Lockdown easing has not led to spike in coronavirus cases in west London, figures show

By Owen Sheppard, Local Democracy Reporter

Three west London boroughs have seen only small increases in the number of recorded coronavirus cases since the start of July, despite the easing of lockdown.

The boroughs of Westminster, Kensington and Chelsea and Hammersmith and Fulham, have seen percentage increases of 3.3, 2.3 and 1.6 respectively since July 2.

As of Thursday, Westminster had 895 confirmed cases. Kensington and Chelsea, with a much smaller population, had 572 cases, and Hammersmith and Fulham had 767.

It suggests Londoners have succeeded in containing the spread of the virus by taking precautions such as wearing masks, social distancing and working from home in order to keep transmission levels low.

July 2 was an important date because it was the first time the government started publishing a full picture of all positive tests that had taken place across the country.

Until July 1, the Government’s coronavirus.data.gov.uk website was only showing so-called ‘Pillar 1’ data, which refers to tests carried out in hospitals, care homes and GP practices.

But from July 2, the official figures also included tests carried out “in the community”, or ‘Pillar 2’, which refers to tests from drive-in centres or posted to individual households.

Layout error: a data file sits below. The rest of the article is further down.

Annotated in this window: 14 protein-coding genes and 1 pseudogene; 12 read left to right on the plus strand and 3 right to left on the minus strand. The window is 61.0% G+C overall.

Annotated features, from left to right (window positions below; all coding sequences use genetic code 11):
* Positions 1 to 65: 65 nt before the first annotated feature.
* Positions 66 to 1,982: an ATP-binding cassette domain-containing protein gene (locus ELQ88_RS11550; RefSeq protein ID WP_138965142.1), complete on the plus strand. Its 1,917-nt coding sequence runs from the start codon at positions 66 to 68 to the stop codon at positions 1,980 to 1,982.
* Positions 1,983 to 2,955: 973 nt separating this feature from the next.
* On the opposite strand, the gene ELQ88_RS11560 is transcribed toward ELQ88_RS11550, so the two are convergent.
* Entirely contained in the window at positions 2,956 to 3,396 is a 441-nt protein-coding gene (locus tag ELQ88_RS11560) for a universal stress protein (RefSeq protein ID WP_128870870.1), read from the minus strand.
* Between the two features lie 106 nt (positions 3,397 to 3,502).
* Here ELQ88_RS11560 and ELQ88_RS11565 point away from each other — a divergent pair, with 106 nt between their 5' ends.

This meant that every borough in the country saw a small spike in cases between those two dates.

The figures for July look encouraging. But Dr Nim Pathy, an expert in mathematical epidemiology at Imperial College London, explained that the number of reported cases is likely to be much lower than the true number of people who have had the virus.

He said: “The majority of cases that are being reported are only a fraction of the number of cases in the community.

“It’s helpful to think about, as an individual, what needs to happen before you to become part of those official numbers.

“You need to be infected and develop symptoms. Then you have to be severe enough to be given a test, and finally that test would have to be positive.

“A lot of people don’t develop symptoms, and there’s a lot of very mild infections going on as well. It will seem like they have the sniffles and they won’t go to a GP or hospital for a test.”

“That whole chain of events needs to occur for you to become part of those official numbers.”

In April, the British Medical Journal published a study which suggested 78 per cent of Covid-19 carriers do not experience symptoms, although studies have varied.

Dr Pathy added: “In the UK we’re in a good position, as someone who presents in hospital needing a test is likely to get one. Everything to do with testing in the UK is fairly robust.”

Tracking the number of cases in the three boroughs, there have also been times when the running total of cases dropped from one day to the next.

This happens when Public Health England corrects a duplication in the number of positive cases.

Duplications happen accidentally when a person is tested twice, which can happen because there are two types of test.

Serological tests detect if someone has had the virus in the past, and PCR swab tests can tell if someone has the virus at present.


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